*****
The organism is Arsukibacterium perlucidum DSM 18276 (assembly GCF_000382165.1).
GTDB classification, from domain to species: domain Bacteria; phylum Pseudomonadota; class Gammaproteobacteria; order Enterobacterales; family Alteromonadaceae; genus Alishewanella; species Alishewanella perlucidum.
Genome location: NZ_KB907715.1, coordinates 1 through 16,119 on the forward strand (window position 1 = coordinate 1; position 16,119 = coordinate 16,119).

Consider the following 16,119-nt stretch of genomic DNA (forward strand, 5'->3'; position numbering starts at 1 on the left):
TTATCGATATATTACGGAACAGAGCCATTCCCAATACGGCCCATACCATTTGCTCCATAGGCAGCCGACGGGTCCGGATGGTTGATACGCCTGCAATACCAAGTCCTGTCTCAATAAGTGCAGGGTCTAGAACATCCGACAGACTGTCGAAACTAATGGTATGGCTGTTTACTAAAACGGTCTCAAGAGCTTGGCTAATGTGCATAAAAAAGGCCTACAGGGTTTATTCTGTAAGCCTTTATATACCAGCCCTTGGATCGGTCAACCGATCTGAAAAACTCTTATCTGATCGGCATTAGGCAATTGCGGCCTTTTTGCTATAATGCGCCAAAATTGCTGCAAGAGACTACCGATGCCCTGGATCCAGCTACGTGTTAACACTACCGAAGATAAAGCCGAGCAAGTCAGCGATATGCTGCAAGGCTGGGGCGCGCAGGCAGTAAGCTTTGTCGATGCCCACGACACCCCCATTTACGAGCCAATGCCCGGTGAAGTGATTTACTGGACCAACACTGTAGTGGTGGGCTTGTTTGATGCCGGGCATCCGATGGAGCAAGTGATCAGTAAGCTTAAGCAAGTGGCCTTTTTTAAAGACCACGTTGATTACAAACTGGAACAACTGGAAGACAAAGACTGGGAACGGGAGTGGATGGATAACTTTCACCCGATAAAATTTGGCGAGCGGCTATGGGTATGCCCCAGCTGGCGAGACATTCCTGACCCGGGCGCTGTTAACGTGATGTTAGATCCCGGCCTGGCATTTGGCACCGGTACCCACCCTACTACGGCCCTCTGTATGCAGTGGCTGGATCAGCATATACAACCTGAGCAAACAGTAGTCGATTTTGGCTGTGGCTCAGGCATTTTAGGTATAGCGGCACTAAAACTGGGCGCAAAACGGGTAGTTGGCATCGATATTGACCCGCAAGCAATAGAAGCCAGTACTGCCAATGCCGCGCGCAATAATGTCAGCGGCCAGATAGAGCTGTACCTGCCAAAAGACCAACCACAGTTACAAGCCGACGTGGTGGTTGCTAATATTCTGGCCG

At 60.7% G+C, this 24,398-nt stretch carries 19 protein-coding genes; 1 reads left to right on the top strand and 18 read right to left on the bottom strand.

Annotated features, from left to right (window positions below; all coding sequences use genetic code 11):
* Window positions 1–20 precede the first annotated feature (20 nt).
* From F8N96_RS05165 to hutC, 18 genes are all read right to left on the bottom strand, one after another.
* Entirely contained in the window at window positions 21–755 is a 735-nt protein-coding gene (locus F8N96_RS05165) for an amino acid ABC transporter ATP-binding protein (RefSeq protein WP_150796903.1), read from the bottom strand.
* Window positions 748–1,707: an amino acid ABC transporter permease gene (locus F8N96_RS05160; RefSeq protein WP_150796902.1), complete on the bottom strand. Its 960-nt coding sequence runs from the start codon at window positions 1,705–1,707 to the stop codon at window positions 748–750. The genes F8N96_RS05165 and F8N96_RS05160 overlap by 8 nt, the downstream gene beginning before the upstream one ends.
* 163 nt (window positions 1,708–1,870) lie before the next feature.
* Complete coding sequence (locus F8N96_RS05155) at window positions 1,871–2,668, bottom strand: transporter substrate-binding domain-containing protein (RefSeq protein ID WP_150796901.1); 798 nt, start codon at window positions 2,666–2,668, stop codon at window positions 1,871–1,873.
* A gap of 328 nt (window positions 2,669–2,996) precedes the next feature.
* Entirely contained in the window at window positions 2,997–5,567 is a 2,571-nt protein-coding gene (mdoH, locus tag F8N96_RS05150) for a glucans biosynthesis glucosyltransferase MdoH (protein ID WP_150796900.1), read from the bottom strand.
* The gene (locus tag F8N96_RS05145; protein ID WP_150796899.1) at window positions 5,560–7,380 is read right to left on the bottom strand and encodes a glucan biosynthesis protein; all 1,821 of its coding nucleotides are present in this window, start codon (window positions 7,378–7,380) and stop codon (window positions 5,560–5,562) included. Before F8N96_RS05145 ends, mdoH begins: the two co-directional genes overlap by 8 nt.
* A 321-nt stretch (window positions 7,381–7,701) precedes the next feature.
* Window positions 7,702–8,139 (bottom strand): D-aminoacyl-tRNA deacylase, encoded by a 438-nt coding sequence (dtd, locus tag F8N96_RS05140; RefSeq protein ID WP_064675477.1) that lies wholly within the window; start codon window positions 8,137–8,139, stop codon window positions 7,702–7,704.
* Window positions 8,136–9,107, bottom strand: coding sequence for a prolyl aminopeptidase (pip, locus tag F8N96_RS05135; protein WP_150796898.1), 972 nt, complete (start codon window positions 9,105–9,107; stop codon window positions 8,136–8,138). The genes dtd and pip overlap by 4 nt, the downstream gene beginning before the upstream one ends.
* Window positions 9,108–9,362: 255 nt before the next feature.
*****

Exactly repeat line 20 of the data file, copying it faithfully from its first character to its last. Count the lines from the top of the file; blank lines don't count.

* Window positions 9,108–9,362: 255 nt before the next feature.